Chatham House Update

The New York Times is running a story about a document prepared by the Joint Terrorist Analysis Center (the coordinating nerve centre of Britain’s anti-terrorism activity) in June of this year. The document was apparently furbished to the NYT by a ‘foreign security service’ and “was not disputed by four senior British officials who were asked about it”. The majority of the article is about how the document lead the UK government to downgrade the security threat level just before the bombings. It also, however, contains this curious sentance:

Events in Iraq are continuing to act as motivation and a focus of a range of terrorist related activity in the U.K.”

ie the UK government’s own anti-terrorism coordinators were saying it.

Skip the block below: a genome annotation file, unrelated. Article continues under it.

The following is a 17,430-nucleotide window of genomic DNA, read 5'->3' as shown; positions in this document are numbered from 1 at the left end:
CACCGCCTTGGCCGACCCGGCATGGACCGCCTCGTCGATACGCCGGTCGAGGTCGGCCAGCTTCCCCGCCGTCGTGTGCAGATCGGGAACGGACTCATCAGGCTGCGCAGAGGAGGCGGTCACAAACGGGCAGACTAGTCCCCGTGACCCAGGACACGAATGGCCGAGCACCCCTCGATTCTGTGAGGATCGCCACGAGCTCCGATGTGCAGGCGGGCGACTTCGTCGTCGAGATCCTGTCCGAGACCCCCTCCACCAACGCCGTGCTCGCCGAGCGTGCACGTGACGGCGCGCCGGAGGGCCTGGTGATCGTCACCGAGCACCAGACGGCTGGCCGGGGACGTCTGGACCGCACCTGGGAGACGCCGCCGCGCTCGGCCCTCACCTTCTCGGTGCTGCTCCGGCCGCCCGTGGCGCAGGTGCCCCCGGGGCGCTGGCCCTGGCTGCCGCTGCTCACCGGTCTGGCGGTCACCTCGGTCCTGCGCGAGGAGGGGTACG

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About Edward Hugh

Edward 'the bonobo is a Catalan economist of British extraction. After being born, brought-up and educated in the United Kingdom, Edward subsequently settled in Barcelona where he has now lived for over 15 years. As a consequence Edward considers himself to be "Catalan by adoption". He has also to some extent been "adopted by Catalonia", since throughout the current economic crisis he has been a constant voice on TV, radio and in the press arguing in favor of the need for some kind of internal devaluation if Spain wants to stay inside the Euro. By inclination he is a macro economist, but his obsession with trying to understand the economic impact of demographic changes has often taken him far from home, off and away from the more tranquil and placid pastures of the dismal science, into the bracken and thicket of demography, anthropology, biology, sociology and systems theory. All of which has lead him to ask himself whether Thomas Wolfe was not in fact right when he asserted that the fact of the matter is "you can never go home again".

8 thoughts on “Chatham House Update